By Rob Sanchez
It was Sunday, March 1st. The Cornell in Rome program was scheduled to be in Naples in the middle of our Southern Italy Field Trip that day. At this point, we all had received the devastating news that Cornell was flying us back home on Thursday. Some of us had already booked flights a day or two in advance of that. That morning, though, I woke up to an email urging all Cornell in Rome students to leave as soon as possible. I spent the morning packing up the life I had just started getting used to, a life I was starting to fall in love with. That afternoon I was on a flight to London, the next morning on a flight home to Los Angeles.
It’s been over a month since I returned been home and just wrapped up my third week of online classes. It’s been tough. I’ve had a lot of time to process what happened to me, what happened to us, and what is happening to our world. Myself and many others have felt an overwhelming range of emotions throughout this ordeal: anger, anxiety, frustration, confusion, numbness, and sadness, to name a few.
I’d like to begin by thanking all involved parties from Cornell in Rome and AAP for demonstrating their commitment to student’s safety and wellbeing. They were responsible for making impossibly difficult decisions to help facilitate our safe arrivals home, our transition to online learning, financial circumstances, and so much more.
It hasn’t been easy adjusting to this different type of learning. Especially for Cornell in Rome participants, as the disciplines of Architecture and Urban Planning rely heavily on the use of a studio space to complete work effectively. Having navigated the system for 3 weeks now, I can say that there has been some bumps in the road. Everyone has unique living situations in which some lend themselves more easily to this transition than others. In my view, empathy should be our guiding and paramount principle as we work through these tough times.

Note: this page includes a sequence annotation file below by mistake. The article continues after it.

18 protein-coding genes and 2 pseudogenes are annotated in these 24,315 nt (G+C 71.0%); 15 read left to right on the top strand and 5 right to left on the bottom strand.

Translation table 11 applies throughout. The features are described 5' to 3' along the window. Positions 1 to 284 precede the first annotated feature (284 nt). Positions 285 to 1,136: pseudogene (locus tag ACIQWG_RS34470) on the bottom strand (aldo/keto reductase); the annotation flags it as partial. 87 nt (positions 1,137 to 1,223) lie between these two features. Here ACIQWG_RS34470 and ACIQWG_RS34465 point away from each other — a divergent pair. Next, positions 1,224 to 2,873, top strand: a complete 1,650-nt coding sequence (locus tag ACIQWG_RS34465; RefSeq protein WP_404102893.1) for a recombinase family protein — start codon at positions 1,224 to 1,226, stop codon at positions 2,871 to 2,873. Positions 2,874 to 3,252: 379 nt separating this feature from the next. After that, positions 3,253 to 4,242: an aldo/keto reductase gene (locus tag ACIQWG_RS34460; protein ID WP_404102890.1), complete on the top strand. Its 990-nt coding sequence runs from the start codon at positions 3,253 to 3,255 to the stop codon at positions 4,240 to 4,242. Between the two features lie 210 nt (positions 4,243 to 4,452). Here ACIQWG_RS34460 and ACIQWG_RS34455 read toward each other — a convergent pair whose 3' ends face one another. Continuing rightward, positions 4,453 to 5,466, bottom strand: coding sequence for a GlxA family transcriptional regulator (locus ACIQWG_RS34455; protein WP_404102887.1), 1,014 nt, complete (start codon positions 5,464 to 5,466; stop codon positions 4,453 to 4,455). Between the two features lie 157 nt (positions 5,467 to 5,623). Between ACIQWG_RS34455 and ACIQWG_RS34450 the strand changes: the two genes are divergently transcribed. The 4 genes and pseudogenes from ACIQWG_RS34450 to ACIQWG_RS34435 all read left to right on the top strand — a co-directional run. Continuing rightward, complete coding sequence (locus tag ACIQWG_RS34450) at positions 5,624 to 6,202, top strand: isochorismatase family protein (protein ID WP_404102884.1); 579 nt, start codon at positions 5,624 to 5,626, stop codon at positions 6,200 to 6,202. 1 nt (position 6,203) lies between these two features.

Now more than ever, we need to be kind and show each other compassion. We have all lost greatly from this pandemic. We are all grieving and coping in different ways. Some of us are throwing ourselves into our work, some of us are binging Tiger King on Netflix, some of us are merely trying to get into a quarantine-routine to keep us going. As for now, all we can ask of ourselves is to stay safe and healthy and be hopeful that we will see the light at the end of the tunnel soon. I’m sure all of us Cornell in Rome participants are greatly looking forward to the day we can reunite back on campus.